State Hospital for Inebriates
|State Hospital for Inebriates|
|Building Style||Cottage Plan|
Although this is a state institution, it is located at Knoxville and its history constitutes a part of that of Marion County. In 1888 the Legislature made an appropriation of $1,000 and appointed commissioners to investigate and report on the best method of furnishing employment to the adult blind within the State of Iowa. Upon the reception of their report the Legislature passed an act, which was approved by the governor on April 23, 1890, appropriating $40,000 to build and equip an “Industrial Home for the Blind,” with a capacity of 200 inmates. Half the appropriation was to be expended on workshops and a steam heating plant; $4,000 for a men’s building and a similar sum for a women’s building, the remainder to be used as the commissioners might elect. The act also authorized the governor to appoint five commissioners, one of whom should be a woman, to select a location and erect the buildings.
It was also provided in the act that the commissioners might purchase a site, in case a suitable one was not donated by some county or city that wanted the institution. The people of Knoxville became interested and offered the commissioners fifty acres of land, which was accepted and the Industrial Home for the Blind was opened on January 1, 1892, with F. S. Whiting as superintendent. The first board of trustees consisted of J. H. Nichols, L. T. Richmond, John R. Elliott, Miss Lorana Mattice, John Killen and Robert Colbert. The first three as above named were president, secretary and treasurer of the board, respectively.
Mr. Whiting was succeeded as superintendents by M. C. Gebhart, who served until 1896, when Cambridge Culbertson, of Knoxville, was appointed and held the position until the institution was abandoned in 1900. During the time the home was in existence its inmates made brooms, hammocks, cane chair seats, bead work and some other articles. The institution was intended as a home for such adult blind as were able to work at some occupation, but the opinion became prevalent that it was intended for all the adult blind, without regard to whether they were workers or not, and this may have had some influence upon the situation that led to the discontinuance of the home by the state.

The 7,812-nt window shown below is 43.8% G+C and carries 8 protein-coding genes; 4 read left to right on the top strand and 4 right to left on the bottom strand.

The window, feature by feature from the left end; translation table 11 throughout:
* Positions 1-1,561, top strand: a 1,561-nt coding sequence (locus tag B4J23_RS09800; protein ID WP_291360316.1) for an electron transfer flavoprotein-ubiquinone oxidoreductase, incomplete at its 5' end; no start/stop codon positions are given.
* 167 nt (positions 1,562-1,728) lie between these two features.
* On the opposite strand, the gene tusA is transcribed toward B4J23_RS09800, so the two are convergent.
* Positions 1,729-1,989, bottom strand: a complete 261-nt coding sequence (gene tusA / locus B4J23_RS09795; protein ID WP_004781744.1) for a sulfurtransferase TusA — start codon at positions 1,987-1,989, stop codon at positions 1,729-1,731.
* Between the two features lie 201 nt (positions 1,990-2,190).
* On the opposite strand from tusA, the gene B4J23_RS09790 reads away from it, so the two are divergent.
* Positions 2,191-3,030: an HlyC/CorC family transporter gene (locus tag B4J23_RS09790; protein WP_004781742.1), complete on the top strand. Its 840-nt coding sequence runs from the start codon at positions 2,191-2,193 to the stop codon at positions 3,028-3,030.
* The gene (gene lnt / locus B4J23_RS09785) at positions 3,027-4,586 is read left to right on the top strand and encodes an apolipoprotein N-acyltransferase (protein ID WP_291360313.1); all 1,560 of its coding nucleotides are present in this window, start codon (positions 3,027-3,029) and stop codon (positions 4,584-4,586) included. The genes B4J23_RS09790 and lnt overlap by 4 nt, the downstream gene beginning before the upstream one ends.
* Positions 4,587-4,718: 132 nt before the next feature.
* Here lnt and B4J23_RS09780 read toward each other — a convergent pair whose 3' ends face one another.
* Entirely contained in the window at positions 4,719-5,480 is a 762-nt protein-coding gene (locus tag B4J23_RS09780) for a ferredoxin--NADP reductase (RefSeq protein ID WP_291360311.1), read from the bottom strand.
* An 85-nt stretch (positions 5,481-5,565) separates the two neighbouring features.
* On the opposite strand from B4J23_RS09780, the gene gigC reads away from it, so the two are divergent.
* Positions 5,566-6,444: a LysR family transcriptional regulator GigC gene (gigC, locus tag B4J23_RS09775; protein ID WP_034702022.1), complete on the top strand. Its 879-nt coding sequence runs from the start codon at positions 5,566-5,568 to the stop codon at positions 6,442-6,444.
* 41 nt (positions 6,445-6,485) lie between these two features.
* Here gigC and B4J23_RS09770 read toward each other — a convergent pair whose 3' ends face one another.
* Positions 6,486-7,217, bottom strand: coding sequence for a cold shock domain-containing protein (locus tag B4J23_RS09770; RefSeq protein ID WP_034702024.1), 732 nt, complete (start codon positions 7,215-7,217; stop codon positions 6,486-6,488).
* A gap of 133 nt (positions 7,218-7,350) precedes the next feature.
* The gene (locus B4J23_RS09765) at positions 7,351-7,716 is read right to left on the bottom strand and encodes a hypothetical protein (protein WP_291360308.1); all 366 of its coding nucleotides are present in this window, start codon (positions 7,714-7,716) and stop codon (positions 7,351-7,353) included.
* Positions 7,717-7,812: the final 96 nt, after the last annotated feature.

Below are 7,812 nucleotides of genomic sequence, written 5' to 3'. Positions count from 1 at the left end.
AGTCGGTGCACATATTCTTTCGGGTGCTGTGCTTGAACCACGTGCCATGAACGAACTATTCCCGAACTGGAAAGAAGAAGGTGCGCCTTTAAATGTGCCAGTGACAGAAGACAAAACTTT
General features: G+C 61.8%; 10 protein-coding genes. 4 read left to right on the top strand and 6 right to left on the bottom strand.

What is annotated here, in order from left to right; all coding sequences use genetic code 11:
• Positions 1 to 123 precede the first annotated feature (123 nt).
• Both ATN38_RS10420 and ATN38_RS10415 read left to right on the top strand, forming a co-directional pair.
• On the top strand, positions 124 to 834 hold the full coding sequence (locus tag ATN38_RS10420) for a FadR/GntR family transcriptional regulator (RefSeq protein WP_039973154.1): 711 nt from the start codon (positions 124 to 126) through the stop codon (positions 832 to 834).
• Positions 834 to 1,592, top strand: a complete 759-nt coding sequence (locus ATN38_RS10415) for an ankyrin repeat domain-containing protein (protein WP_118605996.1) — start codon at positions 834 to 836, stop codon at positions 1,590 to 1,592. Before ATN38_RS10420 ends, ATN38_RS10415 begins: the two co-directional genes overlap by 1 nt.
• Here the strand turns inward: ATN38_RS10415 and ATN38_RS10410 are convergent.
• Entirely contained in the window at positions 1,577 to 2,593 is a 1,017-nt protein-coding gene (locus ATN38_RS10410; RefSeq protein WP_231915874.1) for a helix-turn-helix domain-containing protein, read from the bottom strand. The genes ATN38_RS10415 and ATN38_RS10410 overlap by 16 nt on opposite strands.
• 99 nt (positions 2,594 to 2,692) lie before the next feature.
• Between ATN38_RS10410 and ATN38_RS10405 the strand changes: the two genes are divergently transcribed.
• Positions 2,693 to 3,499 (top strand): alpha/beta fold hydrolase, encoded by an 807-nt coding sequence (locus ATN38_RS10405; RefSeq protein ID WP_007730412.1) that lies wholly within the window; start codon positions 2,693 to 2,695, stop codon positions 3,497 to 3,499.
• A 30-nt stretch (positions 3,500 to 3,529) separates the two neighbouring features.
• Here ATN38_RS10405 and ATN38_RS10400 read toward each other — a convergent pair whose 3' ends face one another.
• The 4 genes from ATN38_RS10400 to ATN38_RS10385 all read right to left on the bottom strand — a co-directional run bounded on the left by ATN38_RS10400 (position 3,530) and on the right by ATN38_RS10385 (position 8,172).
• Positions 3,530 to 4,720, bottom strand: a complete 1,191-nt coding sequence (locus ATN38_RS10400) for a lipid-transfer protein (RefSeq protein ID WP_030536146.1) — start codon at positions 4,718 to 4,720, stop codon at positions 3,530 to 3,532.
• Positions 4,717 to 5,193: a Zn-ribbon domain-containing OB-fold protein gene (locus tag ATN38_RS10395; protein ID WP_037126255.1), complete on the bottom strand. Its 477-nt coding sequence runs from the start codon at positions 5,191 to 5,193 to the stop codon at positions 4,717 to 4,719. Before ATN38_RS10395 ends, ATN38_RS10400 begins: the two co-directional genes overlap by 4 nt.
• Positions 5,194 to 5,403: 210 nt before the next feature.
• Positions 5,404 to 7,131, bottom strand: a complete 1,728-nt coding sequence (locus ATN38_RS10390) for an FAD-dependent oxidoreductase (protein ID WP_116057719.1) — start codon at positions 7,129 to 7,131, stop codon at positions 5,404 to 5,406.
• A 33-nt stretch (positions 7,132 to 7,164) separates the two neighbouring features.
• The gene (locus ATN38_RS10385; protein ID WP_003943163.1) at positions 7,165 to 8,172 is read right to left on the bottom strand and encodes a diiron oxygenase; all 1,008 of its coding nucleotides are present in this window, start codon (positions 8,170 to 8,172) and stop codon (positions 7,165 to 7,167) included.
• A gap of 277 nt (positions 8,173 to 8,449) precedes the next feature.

By the act of the Legislature, approved on April 12, 1902, it was provided that “dipsomaniacs, inebriates and persons addicted to the excessive use of narcotics” might be treated in one or more of the insane hospitals of the state. After trying this plan for about two years the state decided, through the Legislature, to convert the abandoned home for the blind into a hospital for such cases. Accordingly, on April 6, 1904, Governor Cummins approved an act, the first section of which is as follows:
The Industrial Home for the Adult Blind at Knoxville shall hereafter be called the State Hospital for Inebriates and shall be used for the detention care and treatment of all male dipsomaniacs, inebriates, and persons addicted tot he excessive use of morphine, cocaine or other narcotic drugs.”
An appropriation of $125,000 was made for the purchase of additional land, domestic animals, tools, implements, etc., and before the summer was over the new institution was opened for the reception of patients. Since then 300 acres of land adjoining the original site have been purchased, giving the hospital a tract of 350 acres immediately outside the city limits of Knoxville to the northwest. Additional buildings have been erected, an artesian well drilled, and in 1914 a large clay working industry was established. At the time the institution was discontinued as the Industrial Home for the Adult Blind it had thirty-seven inmates, who were returned to the counties from which they had been admitted at the expense of the state. At the beginning of the year 1915 the number of inmates in the Inebriate Hospital was 187, with Dr. George Donahoe in charge as superintendent. About that time Doctor Donahoe was appointed superintendent of the Cherokee State Hospital and was succeeded in the Knoxville institution by Doctor Mackin.
As the inmates of the Hospital would escape and cause the townspeople a lot of grief, Knoxville residents soon had the Hospital closed. On August 21, 1920, the buildings were reopened as a hospital for disabled veterans. It had a 171 bed capacity with 125 of the beds filled immediately. In 1922, the federal government purchased the 345 acres, buildings, and greenhouse for $200,000 from the State of Iowa to open a hospital under the Veterans Administration. At the close of 2009, much of the VA hospital was being merged with the Des Moines location. A community-based, out-patient clinic still remains.